The Identification and Genomic Analysis of microRNAs in Human Erythrocytes in Sickle Cell Diseases.
Chen, S-Y; Wang, Y; Telen, MI; Chi, J-TA
Published in: Blood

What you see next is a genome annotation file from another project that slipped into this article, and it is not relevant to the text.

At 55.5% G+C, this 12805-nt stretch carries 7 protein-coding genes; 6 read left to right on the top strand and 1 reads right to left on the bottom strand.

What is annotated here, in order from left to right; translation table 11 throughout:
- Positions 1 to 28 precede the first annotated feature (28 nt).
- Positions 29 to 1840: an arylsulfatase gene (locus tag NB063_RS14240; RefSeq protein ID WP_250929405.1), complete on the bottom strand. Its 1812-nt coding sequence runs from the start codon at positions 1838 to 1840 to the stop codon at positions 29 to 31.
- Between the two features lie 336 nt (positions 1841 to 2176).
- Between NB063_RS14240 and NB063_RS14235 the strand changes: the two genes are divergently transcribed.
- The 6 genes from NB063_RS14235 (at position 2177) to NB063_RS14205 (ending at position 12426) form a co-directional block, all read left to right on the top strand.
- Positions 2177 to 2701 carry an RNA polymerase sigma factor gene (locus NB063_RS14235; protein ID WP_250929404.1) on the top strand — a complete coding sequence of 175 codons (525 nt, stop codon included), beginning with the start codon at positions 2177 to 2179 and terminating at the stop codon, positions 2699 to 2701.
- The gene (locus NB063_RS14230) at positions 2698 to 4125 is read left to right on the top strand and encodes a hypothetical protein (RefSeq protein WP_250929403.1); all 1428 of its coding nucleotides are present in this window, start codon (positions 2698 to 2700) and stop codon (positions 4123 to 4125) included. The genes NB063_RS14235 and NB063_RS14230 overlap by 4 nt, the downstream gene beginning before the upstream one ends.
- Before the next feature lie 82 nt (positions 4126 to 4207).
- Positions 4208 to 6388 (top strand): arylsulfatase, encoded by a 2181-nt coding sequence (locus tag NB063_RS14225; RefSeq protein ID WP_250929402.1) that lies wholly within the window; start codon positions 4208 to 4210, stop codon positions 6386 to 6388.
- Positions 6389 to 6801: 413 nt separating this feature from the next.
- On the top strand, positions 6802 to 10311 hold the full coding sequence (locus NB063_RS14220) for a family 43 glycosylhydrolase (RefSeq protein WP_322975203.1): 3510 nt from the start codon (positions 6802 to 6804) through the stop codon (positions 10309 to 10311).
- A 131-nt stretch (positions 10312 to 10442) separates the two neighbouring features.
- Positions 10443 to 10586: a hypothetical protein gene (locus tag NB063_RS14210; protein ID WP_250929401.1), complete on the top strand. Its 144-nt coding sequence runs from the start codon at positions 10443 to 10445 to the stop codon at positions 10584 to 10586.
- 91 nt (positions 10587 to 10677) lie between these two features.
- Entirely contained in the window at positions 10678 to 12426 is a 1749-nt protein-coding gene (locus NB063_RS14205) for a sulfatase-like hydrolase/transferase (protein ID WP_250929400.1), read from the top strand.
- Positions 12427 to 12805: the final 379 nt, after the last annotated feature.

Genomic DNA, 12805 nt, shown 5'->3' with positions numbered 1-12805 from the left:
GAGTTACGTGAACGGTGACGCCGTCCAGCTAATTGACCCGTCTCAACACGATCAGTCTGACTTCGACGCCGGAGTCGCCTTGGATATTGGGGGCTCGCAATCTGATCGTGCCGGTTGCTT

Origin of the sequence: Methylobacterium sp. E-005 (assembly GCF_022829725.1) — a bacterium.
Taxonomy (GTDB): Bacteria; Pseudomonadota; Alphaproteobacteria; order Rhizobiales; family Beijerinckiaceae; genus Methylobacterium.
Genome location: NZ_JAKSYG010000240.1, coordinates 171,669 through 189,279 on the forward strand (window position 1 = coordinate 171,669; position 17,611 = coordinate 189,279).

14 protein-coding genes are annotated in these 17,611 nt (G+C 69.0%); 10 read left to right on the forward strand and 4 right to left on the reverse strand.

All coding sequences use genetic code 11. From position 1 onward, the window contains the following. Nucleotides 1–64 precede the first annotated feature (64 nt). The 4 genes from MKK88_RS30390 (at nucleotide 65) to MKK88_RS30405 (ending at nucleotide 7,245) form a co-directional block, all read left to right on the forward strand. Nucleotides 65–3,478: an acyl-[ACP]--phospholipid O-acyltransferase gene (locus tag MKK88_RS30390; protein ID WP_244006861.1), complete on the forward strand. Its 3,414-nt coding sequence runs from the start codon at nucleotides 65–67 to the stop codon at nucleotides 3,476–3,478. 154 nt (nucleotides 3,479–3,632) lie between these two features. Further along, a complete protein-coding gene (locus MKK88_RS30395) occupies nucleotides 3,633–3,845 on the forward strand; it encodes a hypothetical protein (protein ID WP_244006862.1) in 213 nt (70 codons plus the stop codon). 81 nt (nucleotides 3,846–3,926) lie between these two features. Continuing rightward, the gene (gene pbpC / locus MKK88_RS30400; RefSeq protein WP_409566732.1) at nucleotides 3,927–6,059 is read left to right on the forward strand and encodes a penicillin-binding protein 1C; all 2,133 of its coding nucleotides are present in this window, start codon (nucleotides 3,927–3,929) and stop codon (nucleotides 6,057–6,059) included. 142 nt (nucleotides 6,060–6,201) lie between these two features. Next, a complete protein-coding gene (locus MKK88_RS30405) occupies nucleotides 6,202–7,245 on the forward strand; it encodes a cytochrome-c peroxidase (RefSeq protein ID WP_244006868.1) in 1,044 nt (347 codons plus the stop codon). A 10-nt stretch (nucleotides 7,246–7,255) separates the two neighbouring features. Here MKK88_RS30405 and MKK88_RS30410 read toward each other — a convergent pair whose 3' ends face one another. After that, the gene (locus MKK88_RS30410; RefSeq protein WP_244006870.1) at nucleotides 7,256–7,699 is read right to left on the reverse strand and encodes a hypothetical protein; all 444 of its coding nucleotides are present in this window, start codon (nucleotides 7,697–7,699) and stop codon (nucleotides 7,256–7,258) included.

Erythrocytes are circulating blood cells responsible for efficient gas exchange in human body. Since mature erythrocytes are terminally differentiated cells without nuclei and organelles, it is commonly thought that they do not contain nucleic acids. In this study, we re-examined this issue and found that human mature erythrocytes, while lacking ribosomal and large-sized RNAs, possess abundant small-sized RNAs. Using a combination of microarray analysis, real-time RT-PCR and Northern blots we found that mature erythrocytes contained abundant and diverse microRNAs which were distinct from microRNAs observed in reticulocytes/leukocytes and contributed to the majority of the microRNA expression in whole blood. When we used microarrays to analyze erythrocytes from normal (HbAA) and homozygous sickle (HbSS) individulas, we noted dramatic a difference in their microRNA expression pattern. To investigate how this difference is associated with erythrocyte disease phenotypes, we found that the poor expression of miR-320 was responsible for the defective downregulation of its target gene CD71 in HbSS cells during terminal differentiation. Collectively, we have discovered significant microRNA expression in human mature erythrocytes, which enables the microarray analysis of erythrocyte property to provide insights into the human erythrocyte diseases.